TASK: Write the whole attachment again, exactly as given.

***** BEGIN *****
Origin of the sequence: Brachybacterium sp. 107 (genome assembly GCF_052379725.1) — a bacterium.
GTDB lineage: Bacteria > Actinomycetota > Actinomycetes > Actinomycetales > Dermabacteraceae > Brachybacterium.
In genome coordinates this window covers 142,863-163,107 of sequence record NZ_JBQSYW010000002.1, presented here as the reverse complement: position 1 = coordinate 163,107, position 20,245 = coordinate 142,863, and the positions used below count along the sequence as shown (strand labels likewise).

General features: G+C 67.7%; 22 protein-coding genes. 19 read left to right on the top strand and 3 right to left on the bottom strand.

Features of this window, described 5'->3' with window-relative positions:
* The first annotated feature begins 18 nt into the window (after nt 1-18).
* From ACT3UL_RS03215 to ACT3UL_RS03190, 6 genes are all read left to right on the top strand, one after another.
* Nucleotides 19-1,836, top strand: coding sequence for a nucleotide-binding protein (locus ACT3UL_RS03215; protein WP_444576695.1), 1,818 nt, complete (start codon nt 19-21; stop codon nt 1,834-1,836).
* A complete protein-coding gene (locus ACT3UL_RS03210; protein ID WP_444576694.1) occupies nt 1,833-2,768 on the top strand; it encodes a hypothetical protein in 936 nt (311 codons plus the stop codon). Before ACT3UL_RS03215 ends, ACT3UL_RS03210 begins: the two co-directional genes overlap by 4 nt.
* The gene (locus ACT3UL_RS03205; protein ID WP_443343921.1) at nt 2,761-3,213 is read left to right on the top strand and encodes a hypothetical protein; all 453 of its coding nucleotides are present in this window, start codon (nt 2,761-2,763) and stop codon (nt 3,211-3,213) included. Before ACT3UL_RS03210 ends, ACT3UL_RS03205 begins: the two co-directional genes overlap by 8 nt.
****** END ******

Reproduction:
Origin of the sequence: Brachybacterium sp. 107 (genome assembly GCF_052379725.1) — a bacterium.
GTDB lineage: Bacteria > Actinomycetota > Actinomycetes > Actinomycetales > Dermabacteraceae > Brachybacterium.
In genome coordinates this window covers 142,863-163,107 of sequence record NZ_JBQSYW010000002.1, presented here as the reverse complement: position 1 = coordinate 163,107, position 20,245 = coordinate 142,863, and the positions used below count along the sequence as shown (strand labels likewise).

General features: G+C 67.7%; 22 protein-coding genes. 19 read left to right on the top strand and 3 right to left on the bottom strand.

Features of this window, described 5'->3' with window-relative positions:
* The first annotated feature begins 18 nt into the window (after nt 1-18).
* From ACT3UL_RS03215 to ACT3UL_RS03190, 6 genes are all read left to right on the top strand, one after another.
* Nucleotides 19-1,836, top strand: coding sequence for a nucleotide-binding protein (locus ACT3UL_RS03215; protein WP_444576695.1), 1,818 nt, complete (start codon nt 19-21; stop codon nt 1,834-1,836).
* A complete protein-coding gene (locus ACT3UL_RS03210; protein ID WP_444576694.1) occupies nt 1,833-2,768 on the top strand; it encodes a hypothetical protein in 936 nt (311 codons plus the stop codon). Before ACT3UL_RS03215 ends, ACT3UL_RS03210 begins: the two co-directional genes overlap by 4 nt.
* The gene (locus ACT3UL_RS03205; protein ID WP_443343921.1) at nt 2,761-3,213 is read left to right on the top strand and encodes a hypothetical protein; all 453 of its coding nucleotides are present in this window, start codon (nt 2,761-2,763) and stop codon (nt 3,211-3,213) included. Before ACT3UL_RS03210 ends, ACT3UL_RS03205 begins: the two co-directional genes overlap by 8 nt.